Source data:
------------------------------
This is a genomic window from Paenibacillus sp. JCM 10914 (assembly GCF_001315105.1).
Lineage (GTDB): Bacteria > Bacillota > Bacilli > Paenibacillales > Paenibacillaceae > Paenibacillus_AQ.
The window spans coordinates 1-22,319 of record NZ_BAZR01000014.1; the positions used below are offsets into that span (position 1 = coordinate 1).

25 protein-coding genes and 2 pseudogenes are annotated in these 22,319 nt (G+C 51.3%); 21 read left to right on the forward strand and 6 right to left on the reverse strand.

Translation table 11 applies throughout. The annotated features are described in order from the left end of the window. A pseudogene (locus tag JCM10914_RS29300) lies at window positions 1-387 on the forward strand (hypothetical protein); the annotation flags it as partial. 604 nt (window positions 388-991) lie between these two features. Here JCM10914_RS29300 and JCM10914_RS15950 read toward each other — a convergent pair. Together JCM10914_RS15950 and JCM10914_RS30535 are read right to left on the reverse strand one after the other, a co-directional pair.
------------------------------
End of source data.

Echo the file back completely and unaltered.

This is a genomic window from Paenibacillus sp. JCM 10914 (assembly GCF_001315105.1).
Lineage (GTDB): Bacteria > Bacillota > Bacilli > Paenibacillales > Paenibacillaceae > Paenibacillus_AQ.
The window spans coordinates 1-22,319 of record NZ_BAZR01000014.1; the positions used below are offsets into that span (position 1 = coordinate 1).

25 protein-coding genes and 2 pseudogenes are annotated in these 22,319 nt (G+C 51.3%); 21 read left to right on the forward strand and 6 right to left on the reverse strand.

Translation table 11 applies throughout. The annotated features are described in order from the left end of the window. A pseudogene (locus tag JCM10914_RS29300) lies at window positions 1-387 on the forward strand (hypothetical protein); the annotation flags it as partial. 604 nt (window positions 388-991) lie between these two features. Here JCM10914_RS29300 and JCM10914_RS15950 read toward each other — a convergent pair. Together JCM10914_RS15950 and JCM10914_RS30535 are read right to left on the reverse strand one after the other, a co-directional pair.